WannaCry Ransomware Solved?
“WannaCry” Attacks Systems Worldwide!
In the last 48 hours, ransomware known as WannaCry or WannaCrypt has been attacking computers worldwide. About hundred countries reported infections by this virus and still no resolution in hands.
According to Kaspersky Lab at 1 pm yesterday, there are more than 45,000 infected devices from 74 countries and the number is in rise. The most infected countries are Russia, Taiwan, and Spain. And the most infected organization was the National Health System (NHS) in England and Scotland.
This issue lead around 40 NHS organization to cancel operations and appointments of patients. Regarding Russia, the virus hit domestic banks, the interior and health ministries. Moreover, the virus hit Russian railway along with a large mobile phone network. But interior minister said that 1000 computer were reported as damaged but the problem was dealt with and no sensitive was data damaged.
Among the Spanish infected firms comes Telefonica, the Spanish telecom giant. The power firm Iberdrola and utility provider Gas Natural are also victims. Staff working for the firms were told to shut down computers. According to Gizmodo, SwiftOnSecurity ordered its US partners to shut down their Windows-based systems after FedEx detected infections.
How does WannaCrypt work?
News websites reported that this ransomware is different from all other viruses. In previous conditions, the attacker tricks the user to download a file in order to attack the computer. But WannaCrypt works completely in other ways. The virus takes the shape of a worm which is a program that spreads itself between computers. When spread between computers, the ransomware locks up the devices and demands to pay money for unlocking. The money demanded is in bitcoin – virtual currency.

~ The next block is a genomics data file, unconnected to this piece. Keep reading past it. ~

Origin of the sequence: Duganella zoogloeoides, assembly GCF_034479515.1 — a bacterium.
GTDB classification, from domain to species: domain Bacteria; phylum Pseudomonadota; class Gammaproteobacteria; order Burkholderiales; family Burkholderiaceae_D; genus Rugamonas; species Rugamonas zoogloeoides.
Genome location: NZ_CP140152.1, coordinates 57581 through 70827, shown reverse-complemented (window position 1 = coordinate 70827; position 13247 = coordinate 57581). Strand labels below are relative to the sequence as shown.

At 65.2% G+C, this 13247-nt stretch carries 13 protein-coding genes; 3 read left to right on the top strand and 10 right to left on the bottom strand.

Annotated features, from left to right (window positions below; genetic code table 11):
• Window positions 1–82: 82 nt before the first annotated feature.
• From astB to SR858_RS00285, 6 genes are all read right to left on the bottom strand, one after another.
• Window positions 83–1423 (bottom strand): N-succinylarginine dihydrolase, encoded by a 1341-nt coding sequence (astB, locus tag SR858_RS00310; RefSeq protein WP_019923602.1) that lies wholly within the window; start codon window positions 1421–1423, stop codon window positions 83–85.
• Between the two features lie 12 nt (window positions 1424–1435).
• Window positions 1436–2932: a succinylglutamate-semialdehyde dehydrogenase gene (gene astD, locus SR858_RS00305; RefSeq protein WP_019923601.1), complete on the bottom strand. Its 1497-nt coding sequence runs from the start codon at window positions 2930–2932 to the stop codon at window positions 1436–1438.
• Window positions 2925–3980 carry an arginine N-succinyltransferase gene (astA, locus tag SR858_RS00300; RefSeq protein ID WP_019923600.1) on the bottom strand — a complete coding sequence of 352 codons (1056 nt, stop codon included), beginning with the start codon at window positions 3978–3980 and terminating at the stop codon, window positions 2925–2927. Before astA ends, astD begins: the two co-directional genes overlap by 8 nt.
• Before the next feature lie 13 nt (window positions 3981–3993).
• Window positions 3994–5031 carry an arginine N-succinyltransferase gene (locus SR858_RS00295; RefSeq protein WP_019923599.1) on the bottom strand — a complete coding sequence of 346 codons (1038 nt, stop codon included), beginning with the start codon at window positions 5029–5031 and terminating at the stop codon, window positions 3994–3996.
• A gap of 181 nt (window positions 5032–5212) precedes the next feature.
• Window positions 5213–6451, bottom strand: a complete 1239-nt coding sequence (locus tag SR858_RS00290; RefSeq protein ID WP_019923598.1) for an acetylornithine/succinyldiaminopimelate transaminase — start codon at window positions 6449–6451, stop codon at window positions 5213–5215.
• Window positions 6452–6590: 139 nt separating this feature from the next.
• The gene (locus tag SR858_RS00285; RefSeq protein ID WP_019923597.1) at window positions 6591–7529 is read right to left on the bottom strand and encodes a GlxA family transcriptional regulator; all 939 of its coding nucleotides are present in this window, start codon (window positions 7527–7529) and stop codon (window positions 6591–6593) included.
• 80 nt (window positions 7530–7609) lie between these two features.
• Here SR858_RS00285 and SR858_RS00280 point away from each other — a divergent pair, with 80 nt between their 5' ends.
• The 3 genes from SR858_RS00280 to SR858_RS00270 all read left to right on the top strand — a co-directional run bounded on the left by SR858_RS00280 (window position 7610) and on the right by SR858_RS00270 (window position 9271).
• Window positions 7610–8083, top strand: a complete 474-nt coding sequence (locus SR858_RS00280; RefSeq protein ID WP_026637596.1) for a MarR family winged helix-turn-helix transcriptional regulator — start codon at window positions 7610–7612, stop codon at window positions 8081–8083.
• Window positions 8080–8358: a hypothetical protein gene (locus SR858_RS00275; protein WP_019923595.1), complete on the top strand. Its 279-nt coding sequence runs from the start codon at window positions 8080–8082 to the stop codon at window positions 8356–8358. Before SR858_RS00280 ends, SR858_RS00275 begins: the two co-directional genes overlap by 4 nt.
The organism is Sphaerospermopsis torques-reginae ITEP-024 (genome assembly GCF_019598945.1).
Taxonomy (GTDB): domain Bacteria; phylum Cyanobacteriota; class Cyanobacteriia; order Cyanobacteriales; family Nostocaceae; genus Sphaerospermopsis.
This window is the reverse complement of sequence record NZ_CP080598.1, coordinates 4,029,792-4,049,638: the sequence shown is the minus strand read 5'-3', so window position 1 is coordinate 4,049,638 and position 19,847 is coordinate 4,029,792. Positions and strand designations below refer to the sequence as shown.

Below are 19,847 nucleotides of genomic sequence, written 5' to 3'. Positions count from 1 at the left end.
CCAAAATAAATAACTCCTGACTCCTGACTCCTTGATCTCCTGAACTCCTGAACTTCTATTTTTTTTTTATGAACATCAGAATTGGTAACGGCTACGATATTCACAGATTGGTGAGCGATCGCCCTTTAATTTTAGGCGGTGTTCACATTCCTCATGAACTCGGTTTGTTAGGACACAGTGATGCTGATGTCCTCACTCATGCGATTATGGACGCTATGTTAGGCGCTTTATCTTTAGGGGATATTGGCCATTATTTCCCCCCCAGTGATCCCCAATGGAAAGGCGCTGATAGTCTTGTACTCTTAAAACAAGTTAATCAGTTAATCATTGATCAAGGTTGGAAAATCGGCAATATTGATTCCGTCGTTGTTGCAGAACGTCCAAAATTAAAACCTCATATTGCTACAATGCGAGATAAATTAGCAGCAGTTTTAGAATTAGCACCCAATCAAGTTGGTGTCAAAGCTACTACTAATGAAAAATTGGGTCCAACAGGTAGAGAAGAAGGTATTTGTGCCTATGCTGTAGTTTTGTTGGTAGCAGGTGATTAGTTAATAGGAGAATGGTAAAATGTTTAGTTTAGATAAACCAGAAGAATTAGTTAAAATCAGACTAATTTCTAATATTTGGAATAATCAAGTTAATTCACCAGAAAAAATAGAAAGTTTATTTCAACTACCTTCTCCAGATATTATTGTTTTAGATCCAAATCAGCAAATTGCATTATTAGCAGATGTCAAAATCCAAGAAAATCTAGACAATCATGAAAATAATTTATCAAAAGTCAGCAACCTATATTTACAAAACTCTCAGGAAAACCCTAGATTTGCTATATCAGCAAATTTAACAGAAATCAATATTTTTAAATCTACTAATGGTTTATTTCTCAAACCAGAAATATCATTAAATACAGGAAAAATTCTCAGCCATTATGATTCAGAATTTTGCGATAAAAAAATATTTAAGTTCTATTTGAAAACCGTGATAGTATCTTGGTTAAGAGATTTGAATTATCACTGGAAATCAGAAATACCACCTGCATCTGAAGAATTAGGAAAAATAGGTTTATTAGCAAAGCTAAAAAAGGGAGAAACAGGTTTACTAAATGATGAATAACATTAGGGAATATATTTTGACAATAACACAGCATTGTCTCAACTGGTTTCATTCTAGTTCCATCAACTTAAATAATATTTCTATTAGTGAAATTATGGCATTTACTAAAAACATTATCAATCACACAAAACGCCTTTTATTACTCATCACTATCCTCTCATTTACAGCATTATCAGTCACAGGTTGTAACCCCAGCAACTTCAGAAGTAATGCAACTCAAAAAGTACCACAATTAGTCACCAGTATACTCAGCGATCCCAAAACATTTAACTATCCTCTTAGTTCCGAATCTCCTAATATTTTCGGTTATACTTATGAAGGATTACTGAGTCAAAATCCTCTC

How to Solve this Problem?
If your computer is infected by ransomware, Gizmodo updated their page to post a proposed solution. This solution is to go to Microsoft Security Tech Center. This allows you to update versions and avoid any vulnerabilities. Gizmodo also posted this link for high priority updates.
On the other hand, TechCrunch carries good news about a 22 years old British boy solving the issue by coincident. For more technical information you can visit their link and read the article. But to make it short, the British researcher under the name of MalwareTechBlog, managed to cease much of the spread by registering a domain name in the ransomware code. This domain name acted as a “kill switch.” Microsoft developed a patch for the vulnerability earlier this spring, after it was released by a hacker group online. But many computer systems aren’t prepared for automatic updates. Moreover, older systems may not even be supported anymore.
How To Stay On The Safe Side?
“The Street” reported that The Cyber Threat Alliance offers these guidelines to protect against the ransomware:
- Make sure your operating systems, applications, and firmware are updated to the latest versions of the software.
- Understand typical phishing techniques and how to block them, like for example by not opening email from unknown email addresses or attachments of certain file types.
- Keep your web browsers updated, and turn on settings to disable browser plugins – examples: Java, Flash, and Silverlight – to prevent them from running automatically.
- Review access and security policies within corporate networks to limit access to critical infrastructure from systems and users who don’t need it.
Note that we will update this article if more news is available.